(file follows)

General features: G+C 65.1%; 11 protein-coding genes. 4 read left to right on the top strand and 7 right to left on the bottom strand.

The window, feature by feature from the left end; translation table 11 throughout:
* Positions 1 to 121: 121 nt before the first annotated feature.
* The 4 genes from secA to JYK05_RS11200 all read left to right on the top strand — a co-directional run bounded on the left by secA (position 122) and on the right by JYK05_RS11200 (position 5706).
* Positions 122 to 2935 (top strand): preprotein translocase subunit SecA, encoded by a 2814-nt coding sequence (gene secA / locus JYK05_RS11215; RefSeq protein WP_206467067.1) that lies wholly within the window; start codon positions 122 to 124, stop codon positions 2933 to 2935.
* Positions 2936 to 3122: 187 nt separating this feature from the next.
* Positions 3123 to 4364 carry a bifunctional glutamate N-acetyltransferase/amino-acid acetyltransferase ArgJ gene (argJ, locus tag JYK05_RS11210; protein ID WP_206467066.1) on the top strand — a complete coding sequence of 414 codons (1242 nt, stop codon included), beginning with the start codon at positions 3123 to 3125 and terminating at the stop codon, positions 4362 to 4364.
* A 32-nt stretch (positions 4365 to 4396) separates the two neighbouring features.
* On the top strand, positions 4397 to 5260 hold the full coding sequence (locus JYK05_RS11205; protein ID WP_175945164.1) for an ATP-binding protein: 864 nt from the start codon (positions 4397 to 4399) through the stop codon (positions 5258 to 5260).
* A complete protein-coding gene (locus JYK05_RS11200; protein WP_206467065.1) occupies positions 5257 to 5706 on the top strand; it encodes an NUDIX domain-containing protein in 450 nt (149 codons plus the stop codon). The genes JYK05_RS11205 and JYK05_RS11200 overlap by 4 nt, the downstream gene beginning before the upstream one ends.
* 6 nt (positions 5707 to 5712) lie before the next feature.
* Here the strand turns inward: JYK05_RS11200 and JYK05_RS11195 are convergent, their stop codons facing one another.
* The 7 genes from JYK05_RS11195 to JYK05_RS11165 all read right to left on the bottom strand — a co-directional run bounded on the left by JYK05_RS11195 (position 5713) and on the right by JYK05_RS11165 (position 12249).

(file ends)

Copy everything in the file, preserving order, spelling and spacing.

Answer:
General features: G+C 65.1%; 11 protein-coding genes. 4 read left to right on the top strand and 7 right to left on the bottom strand.

The window, feature by feature from the left end; translation table 11 throughout:
* Positions 1 to 121: 121 nt before the first annotated feature.
* The 4 genes from secA to JYK05_RS11200 all read left to right on the top strand — a co-directional run bounded on the left by secA (position 122) and on the right by JYK05_RS11200 (position 5706).
* Positions 122 to 2935 (top strand): preprotein translocase subunit SecA, encoded by a 2814-nt coding sequence (gene secA / locus JYK05_RS11215; RefSeq protein WP_206467067.1) that lies wholly within the window; start codon positions 122 to 124, stop codon positions 2933 to 2935.
* Positions 2936 to 3122: 187 nt separating this feature from the next.
* Positions 3123 to 4364 carry a bifunctional glutamate N-acetyltransferase/amino-acid acetyltransferase ArgJ gene (argJ, locus tag JYK05_RS11210; protein ID WP_206467066.1) on the top strand — a complete coding sequence of 414 codons (1242 nt, stop codon included), beginning with the start codon at positions 3123 to 3125 and terminating at the stop codon, positions 4362 to 4364.
* A 32-nt stretch (positions 4365 to 4396) separates the two neighbouring features.
* On the top strand, positions 4397 to 5260 hold the full coding sequence (locus JYK05_RS11205; protein ID WP_175945164.1) for an ATP-binding protein: 864 nt from the start codon (positions 4397 to 4399) through the stop codon (positions 5258 to 5260).
* A complete protein-coding gene (locus JYK05_RS11200; protein WP_206467065.1) occupies positions 5257 to 5706 on the top strand; it encodes an NUDIX domain-containing protein in 450 nt (149 codons plus the stop codon). The genes JYK05_RS11205 and JYK05_RS11200 overlap by 4 nt, the downstream gene beginning before the upstream one ends.
* 6 nt (positions 5707 to 5712) lie before the next feature.
* Here the strand turns inward: JYK05_RS11200 and JYK05_RS11195 are convergent, their stop codons facing one another.
* The 7 genes from JYK05_RS11195 to JYK05_RS11165 all read right to left on the bottom strand — a co-directional run bounded on the left by JYK05_RS11195 (position 5713) and on the right by JYK05_RS11165 (position 12249).